Intracranial hypertension

Intracranial hypertension, commonly abbreviated IH, IICP or raised intracranial pressure (ICP), is elevation of the pressure in the cranium greater than 20 cmH2O.

ICP is normally 7–15 mm Hg; at 20–25 mm Hg, the upper limit of normal, treatment to reduce ICP may be needed.

Intracranial Hypertension Etiology.

Intracranial hypertension diagnosis

Intracranial hypertension is the largest cause of death in young patients with severe traumatic brain injury 1).

Autonomic impairment after acute traumatic brain injury has been associated independently with both increased morbidity and mortality. Links between autonomic impairment and increased intracranial pressure or impaired cerebral autoregulation have been described as well. However, relationships between autonomic impairment, intracranial pressure, impaired cerebral autoregulation, and outcome remain poorly explored.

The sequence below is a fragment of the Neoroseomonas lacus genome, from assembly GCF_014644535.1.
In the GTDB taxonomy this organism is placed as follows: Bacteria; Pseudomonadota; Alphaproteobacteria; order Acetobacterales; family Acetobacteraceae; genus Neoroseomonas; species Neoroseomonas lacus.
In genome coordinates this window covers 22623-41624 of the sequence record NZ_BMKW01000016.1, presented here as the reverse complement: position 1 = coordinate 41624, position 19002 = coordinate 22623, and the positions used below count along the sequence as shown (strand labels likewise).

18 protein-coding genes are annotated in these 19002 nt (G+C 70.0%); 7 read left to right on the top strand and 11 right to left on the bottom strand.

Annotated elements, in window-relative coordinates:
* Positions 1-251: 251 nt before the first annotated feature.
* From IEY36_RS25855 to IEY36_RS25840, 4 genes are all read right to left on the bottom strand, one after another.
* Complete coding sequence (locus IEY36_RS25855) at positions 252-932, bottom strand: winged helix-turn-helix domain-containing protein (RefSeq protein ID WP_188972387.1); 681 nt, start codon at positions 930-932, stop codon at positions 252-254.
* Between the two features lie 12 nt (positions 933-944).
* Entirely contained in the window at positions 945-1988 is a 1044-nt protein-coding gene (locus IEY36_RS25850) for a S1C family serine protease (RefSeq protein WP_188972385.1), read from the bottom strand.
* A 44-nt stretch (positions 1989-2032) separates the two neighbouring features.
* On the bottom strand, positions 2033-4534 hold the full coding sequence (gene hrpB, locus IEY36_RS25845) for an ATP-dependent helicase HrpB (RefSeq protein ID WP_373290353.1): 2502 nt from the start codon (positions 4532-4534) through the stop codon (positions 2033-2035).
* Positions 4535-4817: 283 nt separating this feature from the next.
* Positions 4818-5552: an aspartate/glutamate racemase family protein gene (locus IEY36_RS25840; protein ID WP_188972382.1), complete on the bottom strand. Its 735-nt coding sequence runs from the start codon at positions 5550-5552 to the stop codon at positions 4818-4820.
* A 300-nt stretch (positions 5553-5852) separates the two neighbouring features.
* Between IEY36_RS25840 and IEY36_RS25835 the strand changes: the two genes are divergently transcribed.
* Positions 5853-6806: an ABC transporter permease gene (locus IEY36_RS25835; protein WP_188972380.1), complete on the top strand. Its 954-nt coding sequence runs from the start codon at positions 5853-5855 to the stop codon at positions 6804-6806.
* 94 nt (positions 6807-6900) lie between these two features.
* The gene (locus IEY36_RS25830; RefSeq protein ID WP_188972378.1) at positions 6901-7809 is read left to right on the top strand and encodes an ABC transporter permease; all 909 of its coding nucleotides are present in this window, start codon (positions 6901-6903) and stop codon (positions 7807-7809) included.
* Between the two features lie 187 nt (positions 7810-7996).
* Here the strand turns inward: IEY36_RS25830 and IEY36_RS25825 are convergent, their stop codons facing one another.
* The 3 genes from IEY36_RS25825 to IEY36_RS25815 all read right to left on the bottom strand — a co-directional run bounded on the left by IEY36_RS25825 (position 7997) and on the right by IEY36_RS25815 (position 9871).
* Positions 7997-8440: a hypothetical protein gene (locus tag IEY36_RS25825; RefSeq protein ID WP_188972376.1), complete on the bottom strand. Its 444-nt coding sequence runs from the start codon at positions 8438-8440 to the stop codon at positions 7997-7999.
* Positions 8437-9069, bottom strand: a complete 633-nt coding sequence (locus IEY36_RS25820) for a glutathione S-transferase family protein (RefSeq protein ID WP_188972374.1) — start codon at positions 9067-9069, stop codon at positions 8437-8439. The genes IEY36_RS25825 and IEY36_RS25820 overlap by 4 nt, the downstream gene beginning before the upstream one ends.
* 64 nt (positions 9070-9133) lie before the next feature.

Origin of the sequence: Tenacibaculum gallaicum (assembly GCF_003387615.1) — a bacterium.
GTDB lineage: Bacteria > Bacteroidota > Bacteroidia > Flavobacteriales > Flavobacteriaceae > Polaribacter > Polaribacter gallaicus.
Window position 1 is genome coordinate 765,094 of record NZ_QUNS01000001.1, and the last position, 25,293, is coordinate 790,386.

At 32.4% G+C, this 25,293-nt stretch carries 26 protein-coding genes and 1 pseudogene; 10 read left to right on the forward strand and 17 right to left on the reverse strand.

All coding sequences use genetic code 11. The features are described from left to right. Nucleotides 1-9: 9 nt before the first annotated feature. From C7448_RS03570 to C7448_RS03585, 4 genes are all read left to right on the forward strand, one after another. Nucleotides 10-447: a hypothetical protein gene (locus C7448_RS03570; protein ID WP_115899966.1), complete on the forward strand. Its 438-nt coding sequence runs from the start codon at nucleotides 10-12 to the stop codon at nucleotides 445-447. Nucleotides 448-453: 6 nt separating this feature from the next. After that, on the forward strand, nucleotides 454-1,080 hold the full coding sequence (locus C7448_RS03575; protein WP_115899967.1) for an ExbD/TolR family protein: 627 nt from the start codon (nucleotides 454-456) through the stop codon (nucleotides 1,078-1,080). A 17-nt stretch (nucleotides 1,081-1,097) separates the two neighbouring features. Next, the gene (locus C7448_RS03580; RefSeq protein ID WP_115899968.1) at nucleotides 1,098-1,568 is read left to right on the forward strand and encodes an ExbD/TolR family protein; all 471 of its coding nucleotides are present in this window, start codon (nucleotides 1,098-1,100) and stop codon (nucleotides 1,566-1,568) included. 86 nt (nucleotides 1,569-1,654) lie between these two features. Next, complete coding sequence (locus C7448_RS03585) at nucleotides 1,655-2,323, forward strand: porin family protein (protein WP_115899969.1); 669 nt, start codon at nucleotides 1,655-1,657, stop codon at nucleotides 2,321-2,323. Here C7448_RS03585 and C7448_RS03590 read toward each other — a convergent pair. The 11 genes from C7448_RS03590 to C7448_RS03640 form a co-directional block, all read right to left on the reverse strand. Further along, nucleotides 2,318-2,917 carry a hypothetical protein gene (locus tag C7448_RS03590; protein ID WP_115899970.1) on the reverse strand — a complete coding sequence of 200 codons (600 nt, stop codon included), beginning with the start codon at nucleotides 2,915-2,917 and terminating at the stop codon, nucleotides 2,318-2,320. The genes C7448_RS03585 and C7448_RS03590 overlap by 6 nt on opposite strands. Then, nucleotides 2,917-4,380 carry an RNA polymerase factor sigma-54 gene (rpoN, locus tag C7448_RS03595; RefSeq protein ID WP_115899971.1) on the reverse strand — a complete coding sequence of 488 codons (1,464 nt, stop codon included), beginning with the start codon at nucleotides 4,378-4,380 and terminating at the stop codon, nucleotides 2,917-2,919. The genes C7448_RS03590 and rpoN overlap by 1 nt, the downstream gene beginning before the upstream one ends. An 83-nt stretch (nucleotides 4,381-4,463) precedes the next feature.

If intracranial pressure gets too high, it can lead to deadly brain herniation, in which parts of the brain are squeezed past structures in the skull.

see Intracranial hypertension treatment.

Alvis-Miranda H, Castellar-Leones SM, Moscote-Salazar LR. Decompressive Craniectomy and Traumatic Brain Injury: A Review. Bull Emerg Trauma. 2013 Apr;1(2):60-8. Review. PubMed PMID: 27162826; PubMed Central PMCID: PMC4771225.
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  • Last modified: 2021/05/19 17:09
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